Tag Archives: Interview

From the Kitchen of: J.Paul’s and Old Glory

BUFFBATT_brooks_posterBUFFBATT_crenshaw_posterSpeaking of J.Paul’s and Old Glory and the Buffalo Battle taking place on Sunday, I was able to snag a few minutes of Chef Rich “The Pit Master” Brooks and Chef Tom “Big Wing” Crenshaw’s time to ask them the usual questions before things really heat up.

What is your favorite kitchen gadget?
Crenshaw: Micro plane – I use it for everything, shaving cheeses, prosciutto, chocolate, you name it.
Brooks: A Mixer

What is the most overrated food/technique in restaurants today?
Crenshaw: Although some might hate me for saying this, molecular gastronomy. I think there is a place for it when it enhances the food but I think it is used too much for shock value these days. Sometimes searing, roasting, braising methods just have to be there to really make the dish.
Brooks: Pressure cooking

If you were to open a restaurant with a different type of cuisine than what you are cooking now, what would it be?
Crenshaw: An open kitchen French bistro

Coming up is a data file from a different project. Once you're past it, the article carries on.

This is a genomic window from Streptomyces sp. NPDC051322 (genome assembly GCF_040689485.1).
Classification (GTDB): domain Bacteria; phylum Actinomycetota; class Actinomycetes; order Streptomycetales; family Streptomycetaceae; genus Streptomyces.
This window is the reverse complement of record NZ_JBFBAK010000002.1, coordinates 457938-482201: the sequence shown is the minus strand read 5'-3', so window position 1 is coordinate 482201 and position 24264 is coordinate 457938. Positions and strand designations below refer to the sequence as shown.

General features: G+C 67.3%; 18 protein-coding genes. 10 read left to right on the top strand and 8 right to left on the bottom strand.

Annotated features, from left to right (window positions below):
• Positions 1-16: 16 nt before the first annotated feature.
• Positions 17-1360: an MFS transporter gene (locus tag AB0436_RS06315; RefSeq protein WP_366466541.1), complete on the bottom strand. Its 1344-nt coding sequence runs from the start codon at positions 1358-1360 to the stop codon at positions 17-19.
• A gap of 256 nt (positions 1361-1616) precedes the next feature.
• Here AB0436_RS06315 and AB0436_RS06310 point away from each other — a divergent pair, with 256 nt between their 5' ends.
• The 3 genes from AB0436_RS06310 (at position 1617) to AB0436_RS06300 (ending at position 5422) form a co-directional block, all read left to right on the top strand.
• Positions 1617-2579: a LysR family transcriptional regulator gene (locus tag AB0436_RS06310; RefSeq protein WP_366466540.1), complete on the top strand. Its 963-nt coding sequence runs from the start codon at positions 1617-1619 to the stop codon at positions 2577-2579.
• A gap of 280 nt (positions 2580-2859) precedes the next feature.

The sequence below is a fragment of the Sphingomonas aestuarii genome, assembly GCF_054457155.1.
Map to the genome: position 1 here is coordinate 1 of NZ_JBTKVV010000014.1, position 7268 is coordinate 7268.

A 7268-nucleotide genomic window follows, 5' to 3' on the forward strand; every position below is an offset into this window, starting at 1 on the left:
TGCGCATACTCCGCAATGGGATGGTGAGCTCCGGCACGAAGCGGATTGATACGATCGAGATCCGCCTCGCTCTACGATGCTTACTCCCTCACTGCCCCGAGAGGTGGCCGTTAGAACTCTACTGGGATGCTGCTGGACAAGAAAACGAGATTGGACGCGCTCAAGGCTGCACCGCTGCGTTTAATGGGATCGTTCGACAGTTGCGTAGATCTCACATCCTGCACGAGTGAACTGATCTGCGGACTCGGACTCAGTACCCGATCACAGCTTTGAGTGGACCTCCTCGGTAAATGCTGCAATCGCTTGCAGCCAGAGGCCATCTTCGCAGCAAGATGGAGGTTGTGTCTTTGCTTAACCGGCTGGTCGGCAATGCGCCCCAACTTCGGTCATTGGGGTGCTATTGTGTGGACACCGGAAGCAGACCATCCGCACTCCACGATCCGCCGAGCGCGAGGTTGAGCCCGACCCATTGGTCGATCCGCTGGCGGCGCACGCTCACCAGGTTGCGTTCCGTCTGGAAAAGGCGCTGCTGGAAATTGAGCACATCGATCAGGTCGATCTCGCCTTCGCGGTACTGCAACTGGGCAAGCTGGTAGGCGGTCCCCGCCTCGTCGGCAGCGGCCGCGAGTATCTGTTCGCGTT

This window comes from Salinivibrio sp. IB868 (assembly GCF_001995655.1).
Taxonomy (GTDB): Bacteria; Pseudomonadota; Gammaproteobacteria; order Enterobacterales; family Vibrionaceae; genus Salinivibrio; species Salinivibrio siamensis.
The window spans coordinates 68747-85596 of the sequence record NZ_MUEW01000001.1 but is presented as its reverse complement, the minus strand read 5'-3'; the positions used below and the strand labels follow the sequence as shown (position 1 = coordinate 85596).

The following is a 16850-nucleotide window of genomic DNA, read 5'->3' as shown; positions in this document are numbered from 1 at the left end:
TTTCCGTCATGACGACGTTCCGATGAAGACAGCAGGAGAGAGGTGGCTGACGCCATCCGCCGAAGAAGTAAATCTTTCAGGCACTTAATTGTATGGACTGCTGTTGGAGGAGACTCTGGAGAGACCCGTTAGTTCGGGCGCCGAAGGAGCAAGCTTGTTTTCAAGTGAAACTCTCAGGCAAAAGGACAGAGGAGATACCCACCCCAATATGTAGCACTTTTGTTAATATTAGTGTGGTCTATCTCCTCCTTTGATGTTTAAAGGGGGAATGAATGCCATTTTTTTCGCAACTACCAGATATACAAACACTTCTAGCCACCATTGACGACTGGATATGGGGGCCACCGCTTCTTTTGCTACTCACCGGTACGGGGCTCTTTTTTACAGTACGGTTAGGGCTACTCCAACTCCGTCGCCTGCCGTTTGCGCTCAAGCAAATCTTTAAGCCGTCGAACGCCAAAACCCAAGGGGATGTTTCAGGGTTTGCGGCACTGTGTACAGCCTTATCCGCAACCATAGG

Brooks: Surprisingly, a Pizza joint ….and I’d only offer take out.

What is your favorite local product or purveyor to work with?
Crenshaw: Any locally grown vegetable. You can’t beat the flavor of a vegetable right out of the ground.
Brooks: You can’t beat local vegetables…true southern bbq is served with fresh, local produce!

What is your biggest customer pet peeve?
Crenshaw: When a guest is upset because the dish doesn’t look like something they made at home.
Brooks: When guests would prefer not to eat family style…its how bbq is really enjoyed, when you get to taste it all!

What do you drink/eat after work?
Crenshaw: Usually a cup of coffee or when it’s been a particularly rough day a Knob Creek Bourbon with one ice cube.
Brooks: Diet Coke and Chicken, lots of it.

What is your favorite thing to cook at home?
Crenshaw: It’s usually something simple. Most times I will marinate chicken thighs (they have a ton of flavor) with fresh thyme, garlic cloves and lemon. Pan sear them and deglaze with a bit of white wine and finish it with butter and fresh herbs. Plate them with some roasted fingerling potatoes, sliced tomatoes and whatever local vegetable I can get my hands on.
Brooks: Beer-can chicken (see recipe below)

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From the Kitchen of: Brian Robinson